3. making sure that no finger is touching an unwanted string causing an impurity in the tone. Sometimes when a finger is close to the next string, it will cause a nasty buzz when we play and that string starts to vibrate.

The next step is to connect the double stops -- cleanly with no extraneous sounds. We practice in a chain. connecting the first double stop to the second. Back and forth. Then the second to the third. etc. etc.

July 6, 2012 at 12:08 AM · Hi,

My own two cents... As an exercise book, Sevick Opus 9 is a great tool.

In my experience, a lot of the issues with double-stops have to do with hand placement and setup of the left hand more than anything else. A couple of pointers:

1- the fingerboard rests on the base of the first finger

2- the thumb is bent naturally and is in line with the first finger (double-contact is a big help for double stops)

3- shift with the arm maintaining the above alignment (a trick from James Ehnes)

4- the elbow should be under the fingerboard, not pointing sideways, ideally hanging at the bottom of the pendulum for least tension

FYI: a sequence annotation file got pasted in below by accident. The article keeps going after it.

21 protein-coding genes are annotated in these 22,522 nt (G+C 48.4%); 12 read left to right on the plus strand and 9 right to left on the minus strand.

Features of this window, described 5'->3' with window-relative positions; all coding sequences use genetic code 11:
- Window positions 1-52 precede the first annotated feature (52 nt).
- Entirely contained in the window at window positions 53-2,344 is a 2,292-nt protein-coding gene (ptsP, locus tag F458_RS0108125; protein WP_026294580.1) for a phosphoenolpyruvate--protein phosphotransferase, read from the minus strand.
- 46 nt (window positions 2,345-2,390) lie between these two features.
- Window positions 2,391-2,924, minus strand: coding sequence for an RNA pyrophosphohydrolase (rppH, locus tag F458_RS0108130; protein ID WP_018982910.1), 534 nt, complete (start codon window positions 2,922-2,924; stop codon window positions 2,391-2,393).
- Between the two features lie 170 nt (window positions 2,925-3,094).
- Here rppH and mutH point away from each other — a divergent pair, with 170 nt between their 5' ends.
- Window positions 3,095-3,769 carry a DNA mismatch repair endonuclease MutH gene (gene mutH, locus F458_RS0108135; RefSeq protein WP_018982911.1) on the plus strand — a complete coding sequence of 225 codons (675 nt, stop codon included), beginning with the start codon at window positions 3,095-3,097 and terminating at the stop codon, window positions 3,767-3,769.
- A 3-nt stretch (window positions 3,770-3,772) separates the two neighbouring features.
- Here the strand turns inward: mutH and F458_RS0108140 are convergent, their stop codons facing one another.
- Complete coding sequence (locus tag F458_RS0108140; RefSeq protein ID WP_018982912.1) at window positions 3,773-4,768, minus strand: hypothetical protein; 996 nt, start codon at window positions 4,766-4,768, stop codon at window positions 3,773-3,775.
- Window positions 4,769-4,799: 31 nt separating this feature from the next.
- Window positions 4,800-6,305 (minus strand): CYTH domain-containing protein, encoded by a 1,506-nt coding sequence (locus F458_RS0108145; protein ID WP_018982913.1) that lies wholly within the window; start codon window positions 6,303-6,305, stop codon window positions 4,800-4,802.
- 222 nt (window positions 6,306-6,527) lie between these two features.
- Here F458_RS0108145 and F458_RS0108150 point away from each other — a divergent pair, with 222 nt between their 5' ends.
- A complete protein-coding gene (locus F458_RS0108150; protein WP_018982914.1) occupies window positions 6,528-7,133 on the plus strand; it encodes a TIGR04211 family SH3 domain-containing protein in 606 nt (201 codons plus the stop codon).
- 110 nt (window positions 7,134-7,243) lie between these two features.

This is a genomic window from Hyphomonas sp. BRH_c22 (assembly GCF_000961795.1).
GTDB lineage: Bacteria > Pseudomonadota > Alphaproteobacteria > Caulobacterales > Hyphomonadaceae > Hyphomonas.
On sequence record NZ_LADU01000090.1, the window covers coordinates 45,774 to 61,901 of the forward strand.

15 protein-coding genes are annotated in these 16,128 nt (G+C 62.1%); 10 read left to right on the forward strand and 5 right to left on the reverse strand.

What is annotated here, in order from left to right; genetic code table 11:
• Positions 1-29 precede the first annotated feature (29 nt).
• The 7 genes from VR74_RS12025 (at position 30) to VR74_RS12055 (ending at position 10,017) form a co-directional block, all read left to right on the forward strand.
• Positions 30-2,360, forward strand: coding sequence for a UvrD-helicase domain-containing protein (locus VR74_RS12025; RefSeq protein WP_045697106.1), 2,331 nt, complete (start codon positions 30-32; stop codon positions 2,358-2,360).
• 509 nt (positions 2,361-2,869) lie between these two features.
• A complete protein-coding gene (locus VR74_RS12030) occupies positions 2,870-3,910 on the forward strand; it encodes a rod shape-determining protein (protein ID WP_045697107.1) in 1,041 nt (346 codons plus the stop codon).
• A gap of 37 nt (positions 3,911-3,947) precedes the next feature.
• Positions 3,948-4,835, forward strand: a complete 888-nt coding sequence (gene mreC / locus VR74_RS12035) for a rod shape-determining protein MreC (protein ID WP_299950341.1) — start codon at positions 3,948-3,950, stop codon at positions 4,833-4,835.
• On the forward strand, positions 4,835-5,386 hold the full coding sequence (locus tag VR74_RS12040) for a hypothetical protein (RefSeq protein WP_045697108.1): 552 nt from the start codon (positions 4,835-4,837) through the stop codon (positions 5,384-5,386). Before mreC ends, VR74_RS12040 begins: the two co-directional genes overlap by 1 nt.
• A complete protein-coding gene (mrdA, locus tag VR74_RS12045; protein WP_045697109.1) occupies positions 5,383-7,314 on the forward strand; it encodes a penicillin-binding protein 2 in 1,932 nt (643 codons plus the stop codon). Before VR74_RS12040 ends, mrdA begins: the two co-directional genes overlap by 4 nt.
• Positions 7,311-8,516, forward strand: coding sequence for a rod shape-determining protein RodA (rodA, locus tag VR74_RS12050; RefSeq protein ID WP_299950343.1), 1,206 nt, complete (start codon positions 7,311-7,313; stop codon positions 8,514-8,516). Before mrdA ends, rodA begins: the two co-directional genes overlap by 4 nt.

5- as you go above fourth position, move forward and up over the violin, not around the violin to maintain finger angle. Again, really helps with intonation.

Cheers, best of luck, and hope these suggestions might help a bit!

July 6, 2012 at 01:38 AM ·

this exercise was shown to me by zakhar born, it really works. very useful for fast passages in 3rds, such as for paganini 1st concerto, 1st caprice, 4th caprice, etc...

do it with every sequence of thirds, also do it when one note is open string (working the 1st and 3rd finger more in that situation).

you can also do it with 6ths and fingered octaves. unisons as well, if you're really masochistic

i recorded it quickly for you here, because its much easier than trying to explain it. sorry the playing is a bit sloppy, its late here :)

July 6, 2012 at 05:13 PM · Oh my god thanks Kurganov! That is so useful!! I'm a definitely going to use this in my daily practices :)

July 6, 2012 at 05:18 PM · yes there is many tricks like this that really organize practice and make it efficient in any situation